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3+ out of 5 stars to The Agatha Christie Book Club, the first in a mystery series published in 2017 and written by C.A. Larmer. In this series debut novel, you’ll find some of the charm in the traditional English cozy mystery novel mixed with modern day tools and techniques; a fine balance of the two with the potential to grow into a stronger series.


Why This Book 
That’s an easy question: I love cozy mysteries. I adore Agatha Christie. I won it on a Goodreads Giveaway. As I packed for vacation last month, this book arrived in the mail the day before the flight. I took it as a sign to read it on the trip, but devoured it before the plane even landed.

Plot, Characters & Setting 
Alicia, bored with her book club, assembles an interesting cast of characters to fit the theme of a new book club in her small Australian hometown. She follows familiar Christie methods to locate the members and holds a traditional English tea party to kick it off. By the second meeting, one of the members fails to show. Alicia decides to investigate more about the missing member, quickly learning nothing is at it appears to be. Add in her attractive and single chef sister and six other quirky book club members, you’ve got various caricatures of Christie characters, all who seem to have a few hidden secrets. The missing woman’s family doesn’t seem concerned at her disappearance, but there are many conflicting stories about whether the woman truly was a kind housewife or a mean-spirited diva. One by one, Alicia eliminates her suspects until she determines who was behind it all from the very beginning, of course, in traditional Hercule Poirot or Miss Marple manner…

Approach & Style 
I read the paperback version, a 270 page edition, in 3 hours at an airport and on a plane trip from NYC to North Carolina. There are about 30 chapters with each one relatively short at around 8 to 9 pages. It is written in third person point of view in modern times, focused almost entirely on the perspective of the main character, Alicia Finlay. There are a few small sections from the culprit’s perspective, but only to help stir up some drama and remind us of a Christie story.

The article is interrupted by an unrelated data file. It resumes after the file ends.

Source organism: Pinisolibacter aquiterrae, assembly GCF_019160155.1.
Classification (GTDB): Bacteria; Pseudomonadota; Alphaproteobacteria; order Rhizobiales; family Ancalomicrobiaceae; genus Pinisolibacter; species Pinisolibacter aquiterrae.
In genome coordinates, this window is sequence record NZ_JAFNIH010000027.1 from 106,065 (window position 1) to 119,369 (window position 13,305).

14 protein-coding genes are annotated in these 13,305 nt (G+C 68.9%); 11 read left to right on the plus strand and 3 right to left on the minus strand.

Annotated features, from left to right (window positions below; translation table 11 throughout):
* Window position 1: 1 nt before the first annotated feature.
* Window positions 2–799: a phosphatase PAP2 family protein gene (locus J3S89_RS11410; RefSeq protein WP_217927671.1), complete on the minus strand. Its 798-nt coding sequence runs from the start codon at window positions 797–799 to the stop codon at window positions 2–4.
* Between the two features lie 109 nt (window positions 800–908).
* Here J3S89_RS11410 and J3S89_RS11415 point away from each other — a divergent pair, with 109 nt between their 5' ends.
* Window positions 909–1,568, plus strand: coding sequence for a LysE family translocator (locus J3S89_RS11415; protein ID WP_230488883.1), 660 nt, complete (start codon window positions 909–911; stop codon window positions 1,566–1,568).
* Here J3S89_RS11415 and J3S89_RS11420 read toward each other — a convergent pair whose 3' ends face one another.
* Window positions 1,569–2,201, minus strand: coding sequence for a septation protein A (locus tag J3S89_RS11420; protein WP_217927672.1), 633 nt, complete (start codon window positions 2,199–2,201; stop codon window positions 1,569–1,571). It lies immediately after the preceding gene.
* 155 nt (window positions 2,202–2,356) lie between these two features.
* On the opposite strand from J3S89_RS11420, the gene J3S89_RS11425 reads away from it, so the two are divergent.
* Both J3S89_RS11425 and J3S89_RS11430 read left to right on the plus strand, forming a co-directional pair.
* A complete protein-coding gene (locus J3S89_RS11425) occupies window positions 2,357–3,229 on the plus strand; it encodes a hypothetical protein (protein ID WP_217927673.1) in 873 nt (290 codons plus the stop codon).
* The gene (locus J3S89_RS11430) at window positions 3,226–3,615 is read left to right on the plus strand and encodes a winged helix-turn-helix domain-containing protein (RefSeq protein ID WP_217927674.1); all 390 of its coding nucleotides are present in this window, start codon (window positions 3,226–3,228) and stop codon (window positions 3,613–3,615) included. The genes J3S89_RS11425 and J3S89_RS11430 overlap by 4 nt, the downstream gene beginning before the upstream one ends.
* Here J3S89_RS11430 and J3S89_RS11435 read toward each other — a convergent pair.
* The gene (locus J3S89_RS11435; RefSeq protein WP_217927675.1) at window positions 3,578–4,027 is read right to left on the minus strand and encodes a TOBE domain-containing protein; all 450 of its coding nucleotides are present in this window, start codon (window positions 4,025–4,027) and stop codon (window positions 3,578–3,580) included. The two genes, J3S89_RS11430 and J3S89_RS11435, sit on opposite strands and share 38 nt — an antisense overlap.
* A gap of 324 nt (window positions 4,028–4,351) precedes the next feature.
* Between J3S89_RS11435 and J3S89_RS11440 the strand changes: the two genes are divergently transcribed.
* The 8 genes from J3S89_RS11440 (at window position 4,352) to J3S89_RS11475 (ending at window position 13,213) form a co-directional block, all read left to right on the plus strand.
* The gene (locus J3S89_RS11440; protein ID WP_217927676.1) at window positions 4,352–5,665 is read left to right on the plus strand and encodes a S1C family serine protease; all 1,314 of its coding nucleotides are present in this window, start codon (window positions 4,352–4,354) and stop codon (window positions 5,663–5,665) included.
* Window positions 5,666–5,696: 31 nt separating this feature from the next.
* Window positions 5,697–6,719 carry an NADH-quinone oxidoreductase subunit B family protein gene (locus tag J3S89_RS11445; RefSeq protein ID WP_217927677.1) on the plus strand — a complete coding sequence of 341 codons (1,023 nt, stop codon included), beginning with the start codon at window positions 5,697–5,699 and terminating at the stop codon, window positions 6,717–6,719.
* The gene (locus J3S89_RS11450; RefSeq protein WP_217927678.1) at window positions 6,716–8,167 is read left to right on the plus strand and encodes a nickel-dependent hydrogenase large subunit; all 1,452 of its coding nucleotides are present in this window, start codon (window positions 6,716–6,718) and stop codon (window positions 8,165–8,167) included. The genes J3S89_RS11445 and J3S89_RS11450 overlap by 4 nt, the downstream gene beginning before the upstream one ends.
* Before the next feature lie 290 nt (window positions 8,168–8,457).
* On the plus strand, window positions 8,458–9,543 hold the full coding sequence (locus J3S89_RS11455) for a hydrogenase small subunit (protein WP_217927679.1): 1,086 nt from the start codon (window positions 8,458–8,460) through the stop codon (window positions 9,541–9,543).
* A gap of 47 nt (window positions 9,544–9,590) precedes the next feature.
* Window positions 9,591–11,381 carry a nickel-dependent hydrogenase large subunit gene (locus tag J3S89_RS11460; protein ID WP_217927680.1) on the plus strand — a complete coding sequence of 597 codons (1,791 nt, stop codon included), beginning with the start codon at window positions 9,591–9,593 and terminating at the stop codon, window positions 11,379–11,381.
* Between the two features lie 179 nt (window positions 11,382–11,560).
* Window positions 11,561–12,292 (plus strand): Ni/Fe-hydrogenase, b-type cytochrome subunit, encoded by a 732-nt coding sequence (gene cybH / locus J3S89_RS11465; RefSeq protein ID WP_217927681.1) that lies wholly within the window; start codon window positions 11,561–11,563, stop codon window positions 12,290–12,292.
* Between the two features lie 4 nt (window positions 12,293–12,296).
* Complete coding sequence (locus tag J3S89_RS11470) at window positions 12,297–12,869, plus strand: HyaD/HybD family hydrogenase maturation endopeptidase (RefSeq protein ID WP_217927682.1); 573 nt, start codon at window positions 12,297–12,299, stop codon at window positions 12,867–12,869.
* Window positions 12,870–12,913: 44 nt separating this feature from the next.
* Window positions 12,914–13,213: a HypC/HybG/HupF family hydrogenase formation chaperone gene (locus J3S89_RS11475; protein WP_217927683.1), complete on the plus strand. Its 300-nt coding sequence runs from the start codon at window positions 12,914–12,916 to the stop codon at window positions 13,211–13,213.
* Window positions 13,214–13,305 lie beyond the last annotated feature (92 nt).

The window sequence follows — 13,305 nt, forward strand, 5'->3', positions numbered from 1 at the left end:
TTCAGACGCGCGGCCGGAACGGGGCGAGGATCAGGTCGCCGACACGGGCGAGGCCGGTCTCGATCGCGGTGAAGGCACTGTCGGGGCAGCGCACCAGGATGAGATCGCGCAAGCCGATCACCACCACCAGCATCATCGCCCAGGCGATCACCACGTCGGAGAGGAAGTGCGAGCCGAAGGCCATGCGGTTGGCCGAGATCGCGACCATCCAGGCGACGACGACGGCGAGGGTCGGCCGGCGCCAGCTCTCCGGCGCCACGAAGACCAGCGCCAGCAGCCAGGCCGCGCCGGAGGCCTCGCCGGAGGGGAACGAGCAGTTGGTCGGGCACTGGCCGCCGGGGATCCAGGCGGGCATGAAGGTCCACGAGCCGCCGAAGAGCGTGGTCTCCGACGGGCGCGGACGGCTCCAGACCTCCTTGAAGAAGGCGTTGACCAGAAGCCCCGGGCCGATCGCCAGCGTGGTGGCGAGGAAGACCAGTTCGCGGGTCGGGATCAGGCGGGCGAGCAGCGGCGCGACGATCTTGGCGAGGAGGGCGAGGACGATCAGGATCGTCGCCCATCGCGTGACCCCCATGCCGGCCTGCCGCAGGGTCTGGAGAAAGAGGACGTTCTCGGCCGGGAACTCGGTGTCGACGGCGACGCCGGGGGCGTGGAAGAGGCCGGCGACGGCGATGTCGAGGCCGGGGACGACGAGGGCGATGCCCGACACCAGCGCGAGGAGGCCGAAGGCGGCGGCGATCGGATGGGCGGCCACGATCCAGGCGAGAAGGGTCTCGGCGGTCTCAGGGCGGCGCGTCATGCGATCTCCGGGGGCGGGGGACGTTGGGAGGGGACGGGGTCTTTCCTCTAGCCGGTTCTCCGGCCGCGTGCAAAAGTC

The cast of characters is diverse, clear and consistent. I kept changing which one I thought was behind the disappearance, ultimately settling on the proper solution. The author has built in lots of Christie authenticity and connections, which helps you become immersed in the story. I like the setting, and it seems like a good starting point for a book series. Writing was simple and easy to follow — no issues with voice, dialogue, description or narratives.

The plot was a tad too simple for my tastes, but I know it was meant to incorporate a lot of Christie’s characters and books as themes and reminders. It could have used a bit more substance and/or individuality to help it stand apart from other cozy mystery books and Christie-formula novels. I also felt it lacked enough typical setting descriptions to help readers feel as if we were there in Australia.

Author & Final Thoughts 
This is the first book I’ve read from this author, but she has at least one another series about Ghostwriting mysteries. I will take a look at the descriptions to see if it is of interest. I’d read more from her as it was a good book to curl up with by a fire or on a plane for a few hours. Not a thriller or suspense mystery. More a cozy read covering interesting facts and plots about characters, authors and books that readers love to digest in quick sessions.